August 2009

A few weeks ago, we drove about 100 North East of our farm to get a very young bull and some furniture.  The folks we buy our cattle from are moving to Tennessee and are trying to limit the stuff they haul with them.  So we took the cattle trailer and had a nice Saturday morning drive.

It was a lovely day and the trip was quick, at least it seemed that way,  especially since I slept almost the entire trip.  Ahem . . . .well, anyway, we got up to the farm and chatted with the owners a while.  Then they introduced us to Trooper.  He is sooo cute.  I can’t get too close to him yet, but he will learn to trust us.   He is only 3 months old and once he grows up he’ll be our herd bull.   That is him with the blue tag.  I know it’s hard to see that now, but he’s going to be a great addition to our herd! 



Dexters are sort of like peanuts.  Once you go to pick up one, you just can’t do it!  We ended up adding not one, but three to our herd that day. . . Trooper (a bull), his half brother, Diplomat  ( a steer) and a 7 month old steer named Rush.  Aren’t they darling?  This is Rush.   He came to us at the same time as the two little ones.  He’s a 7 month old steer.  He’s less timid of us, but still shy. 


Diplomat is quite small and barely comes to my hip.  I think I’ll call him Mattie, I don’t think I like the idea of calling him Dippy!   Not that a steer would know the difference. . . But I would.   Rush’s mom was named Patience so Sally thought it would be fun to name him Rush.  She said he is anything but in a rush.  So once he trusts us, we hope he’ll be easy to deal with.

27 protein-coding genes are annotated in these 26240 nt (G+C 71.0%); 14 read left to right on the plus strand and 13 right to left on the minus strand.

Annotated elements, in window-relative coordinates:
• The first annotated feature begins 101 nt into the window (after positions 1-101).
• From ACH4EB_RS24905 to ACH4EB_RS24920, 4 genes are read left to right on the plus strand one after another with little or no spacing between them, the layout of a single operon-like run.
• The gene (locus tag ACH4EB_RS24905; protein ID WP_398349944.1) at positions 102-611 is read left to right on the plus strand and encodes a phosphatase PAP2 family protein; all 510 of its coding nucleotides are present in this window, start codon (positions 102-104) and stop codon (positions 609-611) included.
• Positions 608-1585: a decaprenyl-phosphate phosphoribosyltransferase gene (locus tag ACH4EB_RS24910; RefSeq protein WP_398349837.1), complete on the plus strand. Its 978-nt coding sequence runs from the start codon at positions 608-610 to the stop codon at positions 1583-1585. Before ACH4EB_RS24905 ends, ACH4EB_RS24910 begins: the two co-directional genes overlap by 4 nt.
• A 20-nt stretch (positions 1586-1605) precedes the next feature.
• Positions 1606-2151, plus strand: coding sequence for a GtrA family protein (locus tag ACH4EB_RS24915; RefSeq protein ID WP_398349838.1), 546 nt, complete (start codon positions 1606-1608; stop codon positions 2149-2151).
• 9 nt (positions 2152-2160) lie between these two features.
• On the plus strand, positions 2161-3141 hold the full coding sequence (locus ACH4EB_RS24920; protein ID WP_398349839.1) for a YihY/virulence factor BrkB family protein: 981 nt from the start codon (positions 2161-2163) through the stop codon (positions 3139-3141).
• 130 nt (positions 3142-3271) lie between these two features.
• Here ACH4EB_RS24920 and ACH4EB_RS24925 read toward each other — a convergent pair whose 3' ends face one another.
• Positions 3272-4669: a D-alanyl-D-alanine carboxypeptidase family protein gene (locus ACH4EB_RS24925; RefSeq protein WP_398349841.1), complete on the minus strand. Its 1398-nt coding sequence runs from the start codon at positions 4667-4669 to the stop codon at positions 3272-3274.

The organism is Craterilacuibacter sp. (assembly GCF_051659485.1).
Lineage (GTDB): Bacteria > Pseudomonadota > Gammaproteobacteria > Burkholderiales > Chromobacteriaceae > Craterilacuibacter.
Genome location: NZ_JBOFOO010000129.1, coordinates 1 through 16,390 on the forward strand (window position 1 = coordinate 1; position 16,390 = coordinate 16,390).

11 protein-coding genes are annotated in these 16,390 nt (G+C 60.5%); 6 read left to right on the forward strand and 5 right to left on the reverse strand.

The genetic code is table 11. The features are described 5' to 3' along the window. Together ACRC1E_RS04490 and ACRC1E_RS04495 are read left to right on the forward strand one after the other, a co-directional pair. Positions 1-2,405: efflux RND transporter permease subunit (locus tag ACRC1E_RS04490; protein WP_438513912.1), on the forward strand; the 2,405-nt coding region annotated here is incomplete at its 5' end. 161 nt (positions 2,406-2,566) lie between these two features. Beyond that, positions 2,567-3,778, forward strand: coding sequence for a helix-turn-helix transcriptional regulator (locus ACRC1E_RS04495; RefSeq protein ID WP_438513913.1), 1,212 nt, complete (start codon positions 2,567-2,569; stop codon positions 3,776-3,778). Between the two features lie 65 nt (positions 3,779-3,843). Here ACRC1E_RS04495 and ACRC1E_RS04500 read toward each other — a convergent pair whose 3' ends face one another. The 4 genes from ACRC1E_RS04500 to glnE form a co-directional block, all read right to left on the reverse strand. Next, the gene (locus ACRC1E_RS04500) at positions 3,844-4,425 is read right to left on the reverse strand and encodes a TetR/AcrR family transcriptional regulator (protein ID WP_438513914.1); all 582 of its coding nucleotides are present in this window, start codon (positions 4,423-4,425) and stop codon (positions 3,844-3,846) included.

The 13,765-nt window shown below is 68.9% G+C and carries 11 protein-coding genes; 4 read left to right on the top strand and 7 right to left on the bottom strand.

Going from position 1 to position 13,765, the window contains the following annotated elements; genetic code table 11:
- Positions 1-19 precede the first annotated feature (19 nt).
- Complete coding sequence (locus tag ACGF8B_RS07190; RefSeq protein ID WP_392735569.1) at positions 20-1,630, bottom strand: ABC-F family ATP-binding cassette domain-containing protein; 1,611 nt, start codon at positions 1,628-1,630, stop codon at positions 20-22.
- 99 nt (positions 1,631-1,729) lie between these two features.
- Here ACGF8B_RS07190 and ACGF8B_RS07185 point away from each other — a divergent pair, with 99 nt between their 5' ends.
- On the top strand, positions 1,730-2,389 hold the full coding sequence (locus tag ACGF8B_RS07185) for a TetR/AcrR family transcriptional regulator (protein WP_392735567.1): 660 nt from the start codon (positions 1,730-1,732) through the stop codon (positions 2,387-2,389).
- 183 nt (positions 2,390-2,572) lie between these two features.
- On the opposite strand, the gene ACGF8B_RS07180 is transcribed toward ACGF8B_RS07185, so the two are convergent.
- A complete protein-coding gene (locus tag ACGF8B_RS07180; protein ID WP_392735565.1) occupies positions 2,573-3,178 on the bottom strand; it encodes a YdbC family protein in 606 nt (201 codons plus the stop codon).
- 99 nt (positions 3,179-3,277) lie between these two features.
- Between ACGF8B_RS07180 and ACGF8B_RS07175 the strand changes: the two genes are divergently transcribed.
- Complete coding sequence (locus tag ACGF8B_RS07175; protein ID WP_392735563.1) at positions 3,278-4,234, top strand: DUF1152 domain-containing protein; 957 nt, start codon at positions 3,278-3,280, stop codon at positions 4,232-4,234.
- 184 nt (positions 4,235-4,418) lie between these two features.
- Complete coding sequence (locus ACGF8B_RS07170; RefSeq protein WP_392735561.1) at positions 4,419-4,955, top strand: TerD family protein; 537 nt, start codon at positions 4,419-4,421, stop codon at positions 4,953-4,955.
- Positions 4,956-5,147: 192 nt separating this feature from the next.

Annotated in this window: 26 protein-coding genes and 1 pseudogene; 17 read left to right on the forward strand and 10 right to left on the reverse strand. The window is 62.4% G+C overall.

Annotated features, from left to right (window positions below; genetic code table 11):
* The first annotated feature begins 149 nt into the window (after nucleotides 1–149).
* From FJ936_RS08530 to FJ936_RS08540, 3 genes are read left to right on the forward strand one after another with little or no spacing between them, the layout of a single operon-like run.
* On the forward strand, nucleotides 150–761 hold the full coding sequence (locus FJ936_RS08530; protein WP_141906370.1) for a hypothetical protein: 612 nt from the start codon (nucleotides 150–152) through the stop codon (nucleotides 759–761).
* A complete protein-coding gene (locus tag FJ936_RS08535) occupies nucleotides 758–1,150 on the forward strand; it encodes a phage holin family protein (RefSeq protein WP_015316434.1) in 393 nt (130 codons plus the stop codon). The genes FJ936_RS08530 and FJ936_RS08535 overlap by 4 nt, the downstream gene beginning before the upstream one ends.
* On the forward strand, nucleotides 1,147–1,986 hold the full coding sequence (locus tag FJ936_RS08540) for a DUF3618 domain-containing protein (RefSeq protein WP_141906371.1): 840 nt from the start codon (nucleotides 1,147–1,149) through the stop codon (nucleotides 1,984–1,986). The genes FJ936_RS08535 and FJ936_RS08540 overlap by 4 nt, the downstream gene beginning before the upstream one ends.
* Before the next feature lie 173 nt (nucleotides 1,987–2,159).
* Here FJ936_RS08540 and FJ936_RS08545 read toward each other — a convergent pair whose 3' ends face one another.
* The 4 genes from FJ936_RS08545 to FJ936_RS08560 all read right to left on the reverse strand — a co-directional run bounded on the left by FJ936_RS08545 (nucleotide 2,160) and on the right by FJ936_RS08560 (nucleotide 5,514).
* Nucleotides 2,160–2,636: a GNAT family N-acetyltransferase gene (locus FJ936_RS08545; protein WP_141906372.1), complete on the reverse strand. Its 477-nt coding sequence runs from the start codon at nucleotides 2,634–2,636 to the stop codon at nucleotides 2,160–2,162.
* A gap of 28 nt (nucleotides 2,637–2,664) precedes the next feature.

My mom would be so proud of me. . . Not only have I grown my own tomatoes this year, I have also grown basil and oregano as well as a few other herbs (not to mention the lettuce carrots and radishes I grew from seeds).  But yesterday was the culmination project that she would still be smiling about!  I took those tomatoes, oregano and basil, added a few other ingredients (onion, green pepper, garlic, olive oil) and TA-DA !  I made my own fresh spaghetti sauce!  

   Not being from an Italian background, it means that I had no previous experience in making something like this.  I dont’ even think my Mom made any like this.  she would occasionally saute some tomatoes and put them over rice in a South American style.  Dad always liked foods that reminded him of home. 


 I hope I can get a few photos of the lovely products to you soon.  DH has absconded with the cord that allows me to download said pictures to the computer.  I’m sure it was unintentional, he’s such a computer geek all things computer belong in his computer bag, don’t you know. . .  ahem.


Anyway, the big question was going to be HOW DOES IT TASTE?  And I know what you are thinking, it probably turned out like any amateur tomato sauce job. . . So I let DH try it with his dinner last night before I froze the rest for a special dinner.  He loved it!  It has such a great tomato flavor.  I couldn’t believe it myself.   


I’m so glad that I saved a number of the seeds as I was preparing the tomatoes for the sauce.  I grew the plants from seed and the flavor of them is wonderful.  And I don’t care for tomatoes!   These are really meaty and grow in odd shapes.   According to my horticulture teacher they have a “cat facing” on the bottom.  some of them turned out looking like there are two or three tomatoes stuck together, but they are one! 

   There are still tomatoes growing in the garden, but they are fewer and farther apart.  I wonder if I could freeze them and make sauce later as others  become ripe?  It is unfortunate that the number of tomatoes I cooked only produced 1 quart of sauce.  I’ll just have to produce more next year!